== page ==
Spearhead Analysis – 18.07.2018
By Shirin Naseer
Senior Research Analyst, Spearhead Research
Escalating US-China trade war tensions, the Trump administration imposed tariffs on $34 billion in Chinese goods this month. Along with this announcement, President Trump said he would impose tariffs on an additional $200 billion in Chinese imports if Beijing dared retaliate with countermeasures.
As a response, the Chinese Commerce Ministry issued a statement.
“The United States has violated World Trade Organization rules and waged the biggest trade war ever in economic history… Such tariffs are typical trade bullying, and this action threatens global supply chains and value chains, stalls the global economic recovery, triggers global market turmoil, and will hurt more innocent multinational companies, enterprises, and consumers,” the statement noted.
The statement further added, “China had promised not to fire the first shot, but the country is forced to strike back to safeguard core national interests and the interests of its people.”
Comments from China were fairly stern. At the same time efforts were made by Beijing to leave some room for negotiations and a possible compromise between the two powers. Responding to the list of complaints forwarded from Washington, China held that it “will unswervingly deepen reform, expand opening up, protect entrepreneurship, strengthen property rights protection, and create a good business environment for global companies in China.”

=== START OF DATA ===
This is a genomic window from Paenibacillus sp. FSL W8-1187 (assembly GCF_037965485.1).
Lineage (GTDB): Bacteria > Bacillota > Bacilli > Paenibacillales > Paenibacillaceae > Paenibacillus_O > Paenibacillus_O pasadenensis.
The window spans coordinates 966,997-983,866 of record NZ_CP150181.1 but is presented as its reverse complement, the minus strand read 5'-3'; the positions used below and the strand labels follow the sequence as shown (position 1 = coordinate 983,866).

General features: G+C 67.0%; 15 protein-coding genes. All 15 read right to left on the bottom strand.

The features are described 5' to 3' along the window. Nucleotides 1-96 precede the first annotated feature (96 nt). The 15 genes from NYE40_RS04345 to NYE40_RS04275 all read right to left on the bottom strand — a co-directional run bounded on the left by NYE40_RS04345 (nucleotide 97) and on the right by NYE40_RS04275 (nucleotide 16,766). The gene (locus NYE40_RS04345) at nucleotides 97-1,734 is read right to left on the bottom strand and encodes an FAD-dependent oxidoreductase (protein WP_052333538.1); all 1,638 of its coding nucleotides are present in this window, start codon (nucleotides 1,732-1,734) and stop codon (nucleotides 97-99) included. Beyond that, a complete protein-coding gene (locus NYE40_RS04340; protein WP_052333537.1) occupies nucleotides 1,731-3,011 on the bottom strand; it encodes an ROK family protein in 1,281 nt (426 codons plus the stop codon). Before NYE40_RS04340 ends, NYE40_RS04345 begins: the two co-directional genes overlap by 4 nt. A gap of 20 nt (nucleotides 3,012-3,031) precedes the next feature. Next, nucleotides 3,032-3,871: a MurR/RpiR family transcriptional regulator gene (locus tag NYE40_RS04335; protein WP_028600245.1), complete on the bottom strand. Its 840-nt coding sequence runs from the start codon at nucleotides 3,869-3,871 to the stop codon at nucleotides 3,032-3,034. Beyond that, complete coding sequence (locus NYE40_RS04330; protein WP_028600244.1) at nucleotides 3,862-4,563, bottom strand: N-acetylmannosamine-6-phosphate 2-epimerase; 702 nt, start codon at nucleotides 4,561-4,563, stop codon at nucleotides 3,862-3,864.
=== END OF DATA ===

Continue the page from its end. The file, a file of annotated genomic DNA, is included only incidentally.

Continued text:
Moreover, the General Administration of Customs only hours after the Chinese Ministry’s statement was made public revealed that from China’s side as a response a tit-for-tat 25 percent import tariff was imposed on an equal value of American goods.
US Chamber of Commerce President and CEO, Thomas J. Donohue also spoke up regarding the impact of the Trump administration’s move on the US economy, pointing to factors the Trump administration may be overlooking. He said, “Tariffs are beginning to take a toll on American businesses, workers, farmers, and consumers as overseas markets close to American-made products and prices increase here at home…Tariffs are simply taxes that raise prices for everyone. Tariffs that beget tariffs that beget more tariffs only lead to a trade war that will cost American jobs and economic growth.”
In all likelihood, the parties that are going to be most affected by these actions will be trade companies and businessmen on both sides. While all this talk of tariffs was taking place, according to reports a cargo ship called “Peak Pegasus” was engaged in a race of its own, trying to make its way through the sea and arrive at Dalian port before the tariff war started. Regrettably however, the ship was unable to make it in time.